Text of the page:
This too Shall Pass

07/08/2009 4:00 AM |

The Vanished Empire
Directed by Karen Shakhnazarov

Outdoor lines for beer, black market Pink Floyd and Rolling Stone records, Wrangler jeans — this is what Soviet Union has become by the 1970s. As the country slowly but surely falls apart, Sergei, our protagonist, comes together.

Director Karen Shakhnazarov shows us Sergei’s story, along with his friends Stepan and Kostya, and the love of his youth, Lyuda, as they deal with the trials and tribulations of being young in the Soviet Union while obsessing over Western goods. We peer into their lives, watching a confrontation from beyond a cement fence, and watching the three young men walk away into the distance after a brawl. They drive around in shiny Tatra cars, decked out in American jeans, while outside, there are rusted playgrounds and soldiers stationed on every corner.

“Moscow still in one piece?” Sergei’s grandfather asks.

“I guess,” Sergei answers stoically.

Sergei’s grandfather, once a famous archaeologist, tells him how he discovered the ancient city of Khurezm, Central Asia’s “City of Winds.” After Genghis Khan and his army shut the city off by filling its canals, it became the Vanished Empire, nothing left but wind-worn stone ruins where the great people used to live. This could be said of Moscow, and, at a certain point, of Sergei as well, but he can still change his fate.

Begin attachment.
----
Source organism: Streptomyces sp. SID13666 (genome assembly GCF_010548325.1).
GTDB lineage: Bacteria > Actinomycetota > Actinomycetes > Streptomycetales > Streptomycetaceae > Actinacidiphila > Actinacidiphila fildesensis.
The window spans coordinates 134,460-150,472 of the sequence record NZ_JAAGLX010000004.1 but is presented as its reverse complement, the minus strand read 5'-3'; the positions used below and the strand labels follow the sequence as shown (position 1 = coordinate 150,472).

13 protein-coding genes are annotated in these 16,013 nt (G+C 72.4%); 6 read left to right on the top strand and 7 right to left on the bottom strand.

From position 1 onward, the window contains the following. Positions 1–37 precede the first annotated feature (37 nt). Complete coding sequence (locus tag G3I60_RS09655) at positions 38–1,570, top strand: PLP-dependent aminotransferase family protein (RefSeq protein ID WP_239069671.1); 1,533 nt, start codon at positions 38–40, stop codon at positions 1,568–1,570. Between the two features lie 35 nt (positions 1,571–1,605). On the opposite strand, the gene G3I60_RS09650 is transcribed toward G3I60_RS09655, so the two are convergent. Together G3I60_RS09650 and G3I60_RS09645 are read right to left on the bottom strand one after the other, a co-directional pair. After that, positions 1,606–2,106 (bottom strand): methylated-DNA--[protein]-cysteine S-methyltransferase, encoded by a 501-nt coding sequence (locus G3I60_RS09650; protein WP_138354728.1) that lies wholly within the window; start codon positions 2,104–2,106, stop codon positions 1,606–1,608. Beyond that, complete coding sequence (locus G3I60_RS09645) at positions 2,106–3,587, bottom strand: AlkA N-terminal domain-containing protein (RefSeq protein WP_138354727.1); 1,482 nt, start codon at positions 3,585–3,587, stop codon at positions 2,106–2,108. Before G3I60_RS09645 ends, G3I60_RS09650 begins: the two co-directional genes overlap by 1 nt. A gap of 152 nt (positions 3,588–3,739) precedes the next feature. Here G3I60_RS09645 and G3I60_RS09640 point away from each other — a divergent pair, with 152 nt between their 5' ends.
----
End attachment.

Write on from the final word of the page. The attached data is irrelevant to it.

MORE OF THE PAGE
Despite academia running in Sergei’s blood, he is preoccupied with other things: he makes out with girls in class, and sells his grandfather’s books to buy black market records and jeans. The love triangle between Sergei, Stepan and Lyuda is but a tiny part of the greater picture: Sergei needs to find his own path to his destiny.

“Our address says Soviet Union,” the older Stepan tells the older but unseen Sergei in a concluding flash-forward, “but I don’t recognize any of it.” He continues, “What’s left?” After the repercussions of his own personal fuckups and lost loves, Sergei leaves behind his superficial life — and the Soviet Union itself. Through posters and snippets of news clips, we experience the fall of Moscow and the USSR, which represents Sergei’s past. The only way he could find himself was by leaving his home country. He manages to pick up his pieces and find his place in life — though the same couldn’t be said of the Soviet Union.

Opens July 10